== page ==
Posts tagged ‘socrato’

Learning the Web 2.0 way (1/2)

When I was in primary school, the most intolerable subject I had to endure was something called Needlework. Only girls had to take this class while the boys did woodwork. The hour-long weekly lessons involved learning how to stitch buttons, knit with those two chop-stick-type objects, and sew little cushions – skills that were apparently necessary to our education. Apart from the fact that my school perpetuated the sexual division of labour and tried to socialise girls into being “good housewives” one day, my point is that this type of education was archaic and boring. The teacher sat at her desk in the front and tried to demonstrate a backstitch, while the rest of us tried to stay awake and not prick ourselves to death.

Thanks to the new OBE system, Needlework no longer features on the list of skills that students need.

And thanks to Bill Gates and the rest of the techno geeks for new educational tools like Showslides and Moodle that have moved into the mainstream. E-learning is becoming increasingly acceptable and popular among students and teachers, and so too is the use of social media in education. In this post, I review a few (almost brand new) e-learning resources, and in the next, I’ll discuss the use of wikis in education.

LearnHub, which launched last month, is a social network for students and teachers/lecturers. It’s made up of a range of user-created communities around a specific topic, like Mathematics or Photography. Students can interact with other students and with educators. They can join a community created by a “lecturer” who teaches a course by posting lessons (including powerpoint presentations) and tutorials, and initiating debates. The “lecturer” can also set tests and track students’ progress. What’s most impressive is the site offers real-time tutoring through live video, voice and document sharing. All of this is free, but teachers can charge a fee for their courses and for tutoring in the LearnHub marketplace.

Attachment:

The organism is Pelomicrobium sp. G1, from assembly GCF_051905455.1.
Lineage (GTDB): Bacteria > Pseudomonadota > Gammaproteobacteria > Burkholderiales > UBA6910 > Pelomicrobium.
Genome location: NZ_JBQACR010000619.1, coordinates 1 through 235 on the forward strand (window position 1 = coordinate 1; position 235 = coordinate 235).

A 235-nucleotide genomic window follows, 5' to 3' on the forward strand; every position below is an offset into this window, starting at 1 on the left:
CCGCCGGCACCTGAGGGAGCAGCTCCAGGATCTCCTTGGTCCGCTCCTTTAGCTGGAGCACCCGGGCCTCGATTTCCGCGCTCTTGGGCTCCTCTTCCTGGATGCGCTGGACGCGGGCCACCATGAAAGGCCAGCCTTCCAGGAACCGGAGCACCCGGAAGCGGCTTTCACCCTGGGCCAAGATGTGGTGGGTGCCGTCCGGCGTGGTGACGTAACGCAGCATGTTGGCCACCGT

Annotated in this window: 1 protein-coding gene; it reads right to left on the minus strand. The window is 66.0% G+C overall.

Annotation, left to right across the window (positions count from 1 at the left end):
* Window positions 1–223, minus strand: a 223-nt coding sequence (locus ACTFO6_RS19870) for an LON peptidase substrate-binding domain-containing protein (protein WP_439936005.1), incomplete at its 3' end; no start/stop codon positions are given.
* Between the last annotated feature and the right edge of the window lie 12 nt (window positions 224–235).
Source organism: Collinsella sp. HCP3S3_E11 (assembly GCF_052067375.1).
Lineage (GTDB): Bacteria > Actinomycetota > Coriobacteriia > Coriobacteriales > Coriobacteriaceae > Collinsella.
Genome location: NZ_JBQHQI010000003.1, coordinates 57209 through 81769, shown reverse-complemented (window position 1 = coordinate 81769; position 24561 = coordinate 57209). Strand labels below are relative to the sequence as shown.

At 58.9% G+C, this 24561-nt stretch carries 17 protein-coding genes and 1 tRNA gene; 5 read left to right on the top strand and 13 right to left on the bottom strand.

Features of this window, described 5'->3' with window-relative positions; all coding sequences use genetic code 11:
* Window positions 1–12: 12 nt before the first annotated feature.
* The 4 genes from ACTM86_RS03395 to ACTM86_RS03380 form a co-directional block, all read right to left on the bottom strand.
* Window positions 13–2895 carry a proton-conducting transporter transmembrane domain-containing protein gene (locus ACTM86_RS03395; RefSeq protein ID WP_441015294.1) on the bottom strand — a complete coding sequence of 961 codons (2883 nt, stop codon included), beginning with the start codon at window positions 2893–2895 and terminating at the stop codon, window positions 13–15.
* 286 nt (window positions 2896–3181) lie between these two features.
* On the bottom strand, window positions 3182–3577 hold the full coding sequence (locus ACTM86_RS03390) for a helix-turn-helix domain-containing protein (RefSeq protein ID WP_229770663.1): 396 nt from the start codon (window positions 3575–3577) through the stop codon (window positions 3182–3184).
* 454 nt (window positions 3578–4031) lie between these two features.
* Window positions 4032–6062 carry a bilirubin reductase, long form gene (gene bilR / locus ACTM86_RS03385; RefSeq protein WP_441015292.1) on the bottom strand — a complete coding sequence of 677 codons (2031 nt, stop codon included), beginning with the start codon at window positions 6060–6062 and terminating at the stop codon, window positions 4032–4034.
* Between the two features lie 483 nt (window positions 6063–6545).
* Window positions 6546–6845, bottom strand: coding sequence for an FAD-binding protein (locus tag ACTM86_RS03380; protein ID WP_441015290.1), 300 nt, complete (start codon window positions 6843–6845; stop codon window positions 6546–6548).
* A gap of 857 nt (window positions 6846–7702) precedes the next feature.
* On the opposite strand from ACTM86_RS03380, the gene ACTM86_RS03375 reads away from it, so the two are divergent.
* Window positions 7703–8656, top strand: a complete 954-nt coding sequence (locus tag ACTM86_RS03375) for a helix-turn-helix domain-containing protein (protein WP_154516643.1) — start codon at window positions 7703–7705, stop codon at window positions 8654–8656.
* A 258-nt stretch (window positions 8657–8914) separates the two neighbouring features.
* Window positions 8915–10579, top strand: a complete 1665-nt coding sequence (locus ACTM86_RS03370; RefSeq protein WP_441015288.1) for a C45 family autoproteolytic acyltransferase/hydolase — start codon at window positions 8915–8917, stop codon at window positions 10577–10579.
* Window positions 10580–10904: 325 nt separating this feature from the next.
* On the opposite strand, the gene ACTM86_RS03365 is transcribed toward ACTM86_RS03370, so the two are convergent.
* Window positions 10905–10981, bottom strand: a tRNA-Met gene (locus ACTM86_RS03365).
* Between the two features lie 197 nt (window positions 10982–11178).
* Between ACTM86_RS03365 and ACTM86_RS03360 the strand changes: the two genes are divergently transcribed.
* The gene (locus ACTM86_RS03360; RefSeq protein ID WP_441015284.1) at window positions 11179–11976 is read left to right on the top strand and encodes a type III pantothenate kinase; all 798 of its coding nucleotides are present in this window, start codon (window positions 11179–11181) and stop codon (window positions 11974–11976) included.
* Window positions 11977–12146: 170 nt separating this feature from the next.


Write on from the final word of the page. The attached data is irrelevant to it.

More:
The more I use LearnHub, the more I’m impressed by it. While the line between student and teacher is blurred through this mode of learning since anyone can teach a course or offer a solution to an equation, what makes LearnHub an effective educational resource is that many professional teachers and experts have joined the network and are offering courses. The information on the site then is, for the most part, trustworthy. LearnHub also has a reputation system for users to rank other users’ answers/courses. The higher your ranking, the higher your authority on the network. It’s a great way for students to find credible sources, and for teachers to market their expertise or offer it freely.

In the words of its developers, Socrato is a “web-based test preparation and assessment platform”. Professional teachers can use the application to post multiple-choice tests, which their students then take online. Socrato boasts analytical tools that tracks students’ progress and helps them identify their strengths and weaknesses. Students can also create study groups and share content with their peers. The application is currently in its beta phase and freely available to the public, but will become a pay-to-use service soon.

Unlike LearnHub and Socrato, this social network is aimed exclusively at students. While professionals can sign up, skoogO automatically links all students to each other. Based on the profile information you provide, it connects you to other students at your university/school, or those from around the world who are doing a similar course, or even using the same textbook as you are. Students can then ask and answer questions relating to their course, and engage in online peer-to-peer learning this way. Although skoogO aims to be an educational resource for students, they seem to be using it more as an alternative to Yahoo!Answers or the local Answerit, rather than for purely educational purposes. (Questions range from “Is it better to be feared or loved?” to “What shampoo and conditioner is best for naturally curly hair?”).

I’ve e-mailed my younger siblings the links to these sites because I think they really can be valuable and useful to them (and me). While e-learning resources are not a substitute for face-to-face education, they can augment students’ learning and provide them with a variety of knowledge that they otherwise wouldn’t be exposed to. I’m not saying do away with classroom-based education, I’m saying that if a teacher wants to engage with his/her students, he/she should use the technological medium that most appeals to them. This way, they’re less likely to doze off in the middle of a lesson – or prick each other with needles, they way my friends and I did in Needlework class.

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24 April, 2008 at 2:37 pm 4 comments


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